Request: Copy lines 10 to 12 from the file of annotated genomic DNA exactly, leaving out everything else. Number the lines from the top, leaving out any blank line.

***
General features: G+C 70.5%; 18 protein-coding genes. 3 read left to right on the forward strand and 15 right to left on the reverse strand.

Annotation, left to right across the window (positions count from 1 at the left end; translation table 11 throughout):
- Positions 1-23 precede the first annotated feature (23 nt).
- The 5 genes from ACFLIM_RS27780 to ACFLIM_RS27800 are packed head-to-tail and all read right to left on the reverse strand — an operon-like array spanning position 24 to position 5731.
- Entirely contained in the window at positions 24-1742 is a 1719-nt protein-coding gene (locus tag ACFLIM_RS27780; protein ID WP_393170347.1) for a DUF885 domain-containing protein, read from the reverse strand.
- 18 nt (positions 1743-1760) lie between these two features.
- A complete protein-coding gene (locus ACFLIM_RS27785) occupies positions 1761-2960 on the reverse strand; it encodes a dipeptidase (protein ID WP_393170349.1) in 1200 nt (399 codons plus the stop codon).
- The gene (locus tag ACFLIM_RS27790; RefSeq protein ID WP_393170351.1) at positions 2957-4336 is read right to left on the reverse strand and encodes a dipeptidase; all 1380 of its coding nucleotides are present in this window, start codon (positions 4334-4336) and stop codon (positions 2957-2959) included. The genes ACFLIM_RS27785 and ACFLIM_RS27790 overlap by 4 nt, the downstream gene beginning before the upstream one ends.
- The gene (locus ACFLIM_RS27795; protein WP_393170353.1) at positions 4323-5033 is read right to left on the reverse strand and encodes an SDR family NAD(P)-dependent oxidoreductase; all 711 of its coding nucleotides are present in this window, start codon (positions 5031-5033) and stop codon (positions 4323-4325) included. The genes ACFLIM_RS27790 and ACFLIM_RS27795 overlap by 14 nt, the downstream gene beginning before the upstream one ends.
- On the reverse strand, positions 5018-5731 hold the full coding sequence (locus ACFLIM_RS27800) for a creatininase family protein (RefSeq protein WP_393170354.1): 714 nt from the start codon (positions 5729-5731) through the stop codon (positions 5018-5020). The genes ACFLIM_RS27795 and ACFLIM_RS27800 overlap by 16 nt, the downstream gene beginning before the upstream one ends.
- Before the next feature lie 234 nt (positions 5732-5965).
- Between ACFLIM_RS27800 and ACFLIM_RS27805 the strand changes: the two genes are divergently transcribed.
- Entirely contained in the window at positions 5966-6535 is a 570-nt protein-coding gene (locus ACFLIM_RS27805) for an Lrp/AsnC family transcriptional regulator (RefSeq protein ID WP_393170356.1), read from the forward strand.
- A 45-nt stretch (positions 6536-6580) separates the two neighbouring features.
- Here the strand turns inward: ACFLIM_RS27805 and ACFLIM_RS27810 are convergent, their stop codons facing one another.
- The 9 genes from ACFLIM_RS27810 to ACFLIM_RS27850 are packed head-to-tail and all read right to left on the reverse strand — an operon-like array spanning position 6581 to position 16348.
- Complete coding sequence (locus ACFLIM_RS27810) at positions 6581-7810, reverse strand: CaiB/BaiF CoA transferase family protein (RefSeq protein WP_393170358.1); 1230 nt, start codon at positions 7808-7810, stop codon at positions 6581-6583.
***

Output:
- On the reverse strand, positions 5018-5731 hold the full coding sequence (locus ACFLIM_RS27800) for a creatininase family protein (RefSeq protein WP_393170354.1): 714 nt from the start codon (positions 5729-5731) through the stop codon (positions 5018-5020). The genes ACFLIM_RS27795 and ACFLIM_RS27800 overlap by 16 nt, the downstream gene beginning before the upstream one ends.
- Before the next feature lie 234 nt (positions 5732-5965).
- Between ACFLIM_RS27800 and ACFLIM_RS27805 the strand changes: the two genes are divergently transcribed.